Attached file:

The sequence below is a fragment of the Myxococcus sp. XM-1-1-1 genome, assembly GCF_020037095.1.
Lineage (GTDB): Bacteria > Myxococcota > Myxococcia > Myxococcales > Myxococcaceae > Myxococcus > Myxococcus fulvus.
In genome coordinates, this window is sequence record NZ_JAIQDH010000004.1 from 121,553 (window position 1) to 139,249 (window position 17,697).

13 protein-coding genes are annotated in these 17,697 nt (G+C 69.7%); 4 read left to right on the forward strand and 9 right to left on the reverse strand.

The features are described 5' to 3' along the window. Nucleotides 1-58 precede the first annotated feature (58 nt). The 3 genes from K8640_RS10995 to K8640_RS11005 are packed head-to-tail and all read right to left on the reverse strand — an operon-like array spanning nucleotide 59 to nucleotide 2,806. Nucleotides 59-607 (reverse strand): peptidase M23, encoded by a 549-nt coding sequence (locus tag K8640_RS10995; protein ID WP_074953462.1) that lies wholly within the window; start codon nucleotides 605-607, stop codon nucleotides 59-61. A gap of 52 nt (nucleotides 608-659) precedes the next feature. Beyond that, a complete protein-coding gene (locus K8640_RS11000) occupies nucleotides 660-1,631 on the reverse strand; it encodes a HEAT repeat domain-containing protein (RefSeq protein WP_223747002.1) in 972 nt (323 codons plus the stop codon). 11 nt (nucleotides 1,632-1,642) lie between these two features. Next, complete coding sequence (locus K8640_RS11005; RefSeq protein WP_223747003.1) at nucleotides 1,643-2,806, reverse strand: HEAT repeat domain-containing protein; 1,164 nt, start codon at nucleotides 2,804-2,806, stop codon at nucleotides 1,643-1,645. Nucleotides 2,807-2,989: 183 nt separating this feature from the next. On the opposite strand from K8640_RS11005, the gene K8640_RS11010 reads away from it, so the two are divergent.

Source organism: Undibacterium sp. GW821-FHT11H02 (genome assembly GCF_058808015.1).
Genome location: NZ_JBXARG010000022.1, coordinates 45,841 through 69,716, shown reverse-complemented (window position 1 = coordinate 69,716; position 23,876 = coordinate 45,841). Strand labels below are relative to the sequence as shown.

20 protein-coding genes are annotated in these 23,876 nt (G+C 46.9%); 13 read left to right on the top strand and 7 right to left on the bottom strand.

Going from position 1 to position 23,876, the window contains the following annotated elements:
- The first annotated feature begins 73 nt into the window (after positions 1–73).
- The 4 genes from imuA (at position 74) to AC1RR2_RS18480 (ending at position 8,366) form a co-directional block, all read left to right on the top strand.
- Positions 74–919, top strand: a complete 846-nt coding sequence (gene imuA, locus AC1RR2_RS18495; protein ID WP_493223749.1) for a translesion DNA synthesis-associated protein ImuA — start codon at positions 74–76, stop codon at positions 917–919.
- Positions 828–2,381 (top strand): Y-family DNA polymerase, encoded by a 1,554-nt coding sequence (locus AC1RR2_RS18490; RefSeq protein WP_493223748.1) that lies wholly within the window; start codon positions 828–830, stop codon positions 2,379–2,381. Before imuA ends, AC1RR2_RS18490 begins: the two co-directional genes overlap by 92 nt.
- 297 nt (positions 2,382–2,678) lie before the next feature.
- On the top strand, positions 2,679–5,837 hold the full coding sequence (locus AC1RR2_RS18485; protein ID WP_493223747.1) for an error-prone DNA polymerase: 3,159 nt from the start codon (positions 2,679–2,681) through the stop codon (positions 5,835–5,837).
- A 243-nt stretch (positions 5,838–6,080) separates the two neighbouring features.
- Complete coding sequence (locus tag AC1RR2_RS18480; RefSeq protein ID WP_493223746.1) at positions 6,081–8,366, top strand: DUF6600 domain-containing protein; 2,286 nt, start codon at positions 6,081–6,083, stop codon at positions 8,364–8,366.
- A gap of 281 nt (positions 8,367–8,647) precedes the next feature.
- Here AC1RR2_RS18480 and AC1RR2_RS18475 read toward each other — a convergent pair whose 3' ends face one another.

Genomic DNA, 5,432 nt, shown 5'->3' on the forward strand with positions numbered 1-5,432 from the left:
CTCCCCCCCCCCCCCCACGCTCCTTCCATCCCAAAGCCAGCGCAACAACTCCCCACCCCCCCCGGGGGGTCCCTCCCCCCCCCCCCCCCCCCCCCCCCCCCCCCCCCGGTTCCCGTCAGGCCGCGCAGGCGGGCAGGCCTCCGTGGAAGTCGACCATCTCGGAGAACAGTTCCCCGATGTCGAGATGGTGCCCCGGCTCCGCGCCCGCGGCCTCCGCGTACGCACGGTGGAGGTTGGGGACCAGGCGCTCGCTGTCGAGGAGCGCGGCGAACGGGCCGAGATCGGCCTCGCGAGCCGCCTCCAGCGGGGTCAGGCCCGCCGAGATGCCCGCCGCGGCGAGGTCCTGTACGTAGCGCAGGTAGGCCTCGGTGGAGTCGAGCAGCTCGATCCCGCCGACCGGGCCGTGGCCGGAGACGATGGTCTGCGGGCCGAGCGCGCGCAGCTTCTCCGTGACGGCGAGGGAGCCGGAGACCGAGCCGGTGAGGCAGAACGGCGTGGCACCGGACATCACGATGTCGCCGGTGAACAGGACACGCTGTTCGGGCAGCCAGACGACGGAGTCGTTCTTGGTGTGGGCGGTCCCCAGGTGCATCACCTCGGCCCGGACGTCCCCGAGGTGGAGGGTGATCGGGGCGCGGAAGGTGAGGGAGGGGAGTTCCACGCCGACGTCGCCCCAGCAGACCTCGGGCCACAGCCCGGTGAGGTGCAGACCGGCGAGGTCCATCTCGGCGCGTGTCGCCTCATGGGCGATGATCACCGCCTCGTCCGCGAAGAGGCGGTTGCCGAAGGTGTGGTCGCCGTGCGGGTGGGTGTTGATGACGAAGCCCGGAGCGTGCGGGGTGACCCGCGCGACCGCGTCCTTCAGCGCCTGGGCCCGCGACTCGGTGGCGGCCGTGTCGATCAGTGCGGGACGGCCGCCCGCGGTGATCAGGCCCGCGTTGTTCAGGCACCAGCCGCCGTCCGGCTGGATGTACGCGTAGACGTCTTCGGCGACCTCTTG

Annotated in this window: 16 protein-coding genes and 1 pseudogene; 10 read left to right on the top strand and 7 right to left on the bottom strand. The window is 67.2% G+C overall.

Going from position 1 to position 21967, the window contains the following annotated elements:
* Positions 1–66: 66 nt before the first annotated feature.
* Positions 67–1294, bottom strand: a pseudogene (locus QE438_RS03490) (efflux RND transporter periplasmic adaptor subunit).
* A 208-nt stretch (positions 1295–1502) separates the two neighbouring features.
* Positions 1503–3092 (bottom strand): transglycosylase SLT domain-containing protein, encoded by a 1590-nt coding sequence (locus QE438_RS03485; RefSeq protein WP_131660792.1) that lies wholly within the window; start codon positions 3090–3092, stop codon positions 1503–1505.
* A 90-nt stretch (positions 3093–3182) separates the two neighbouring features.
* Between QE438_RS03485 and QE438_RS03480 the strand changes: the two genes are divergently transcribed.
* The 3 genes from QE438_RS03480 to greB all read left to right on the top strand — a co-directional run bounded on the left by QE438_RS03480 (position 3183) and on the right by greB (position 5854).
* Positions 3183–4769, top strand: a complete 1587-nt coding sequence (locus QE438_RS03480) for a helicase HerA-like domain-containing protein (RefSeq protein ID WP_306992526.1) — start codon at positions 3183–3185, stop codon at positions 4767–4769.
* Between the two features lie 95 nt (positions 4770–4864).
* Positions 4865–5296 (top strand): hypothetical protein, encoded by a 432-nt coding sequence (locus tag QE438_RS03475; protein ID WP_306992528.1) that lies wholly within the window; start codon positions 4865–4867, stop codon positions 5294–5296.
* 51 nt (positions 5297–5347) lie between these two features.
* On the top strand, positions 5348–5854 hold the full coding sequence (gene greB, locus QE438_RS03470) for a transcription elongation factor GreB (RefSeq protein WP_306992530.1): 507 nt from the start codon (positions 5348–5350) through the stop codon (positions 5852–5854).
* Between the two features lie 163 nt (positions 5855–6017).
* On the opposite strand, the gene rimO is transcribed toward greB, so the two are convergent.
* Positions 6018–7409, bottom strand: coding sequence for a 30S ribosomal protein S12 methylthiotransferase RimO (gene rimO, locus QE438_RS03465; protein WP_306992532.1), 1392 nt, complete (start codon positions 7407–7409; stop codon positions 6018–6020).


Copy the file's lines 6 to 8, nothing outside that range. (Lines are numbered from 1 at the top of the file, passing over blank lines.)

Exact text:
Source organism: Undibacterium sp. GW821-FHT11H02 (genome assembly GCF_058808015.1).
Genome location: NZ_JBXARG010000022.1, coordinates 45,841 through 69,716, shown reverse-complemented (window position 1 = coordinate 69,716; position 23,876 = coordinate 45,841). Strand labels below are relative to the sequence as shown.

20 protein-coding genes are annotated in these 23,876 nt (G+C 46.9%); 13 read left to right on the top strand and 7 right to left on the bottom strand.